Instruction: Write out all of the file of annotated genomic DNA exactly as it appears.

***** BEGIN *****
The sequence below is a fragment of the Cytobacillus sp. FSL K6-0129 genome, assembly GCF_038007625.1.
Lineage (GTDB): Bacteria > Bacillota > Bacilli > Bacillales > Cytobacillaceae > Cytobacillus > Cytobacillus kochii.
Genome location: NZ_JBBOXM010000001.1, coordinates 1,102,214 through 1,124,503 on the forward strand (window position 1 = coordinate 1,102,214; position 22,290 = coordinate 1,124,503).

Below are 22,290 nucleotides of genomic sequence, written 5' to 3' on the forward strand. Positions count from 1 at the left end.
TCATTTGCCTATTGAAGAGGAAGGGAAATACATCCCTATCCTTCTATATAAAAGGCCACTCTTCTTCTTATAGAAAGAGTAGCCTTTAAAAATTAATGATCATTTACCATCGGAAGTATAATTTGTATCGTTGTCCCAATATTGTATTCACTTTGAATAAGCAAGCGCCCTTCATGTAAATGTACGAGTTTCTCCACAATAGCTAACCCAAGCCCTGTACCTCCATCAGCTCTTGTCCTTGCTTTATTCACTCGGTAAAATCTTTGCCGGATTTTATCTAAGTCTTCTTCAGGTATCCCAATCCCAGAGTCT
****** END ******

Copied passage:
The sequence below is a fragment of the Cytobacillus sp. FSL K6-0129 genome, assembly GCF_038007625.1.
Lineage (GTDB): Bacteria > Bacillota > Bacilli > Bacillales > Cytobacillaceae > Cytobacillus > Cytobacillus kochii.
Genome location: NZ_JBBOXM010000001.1, coordinates 1,102,214 through 1,124,503 on the forward strand (window position 1 = coordinate 1,102,214; position 22,290 = coordinate 1,124,503).

Below are 22,290 nucleotides of genomic sequence, written 5' to 3' on the forward strand. Positions count from 1 at the left end.
TCATTTGCCTATTGAAGAGGAAGGGAAATACATCCCTATCCTTCTATATAAAAGGCCACTCTTCTTCTTATAGAAAGAGTAGCCTTTAAAAATTAATGATCATTTACCATCGGAAGTATAATTTGTATCGTTGTCCCAATATTGTATTCACTTTGAATAAGCAAGCGCCCTTCATGTAAATGTACGAGTTTCTCCACAATAGCTAACCCAAGCCCTGTACCTCCATCAGCTCTTGTCCTTGCTTTATTCACTCGGTAAAATCTTTGCCGGATTTTATCTAAGTCTTCTTCAGGTATCCCAATCCCAGAGTCT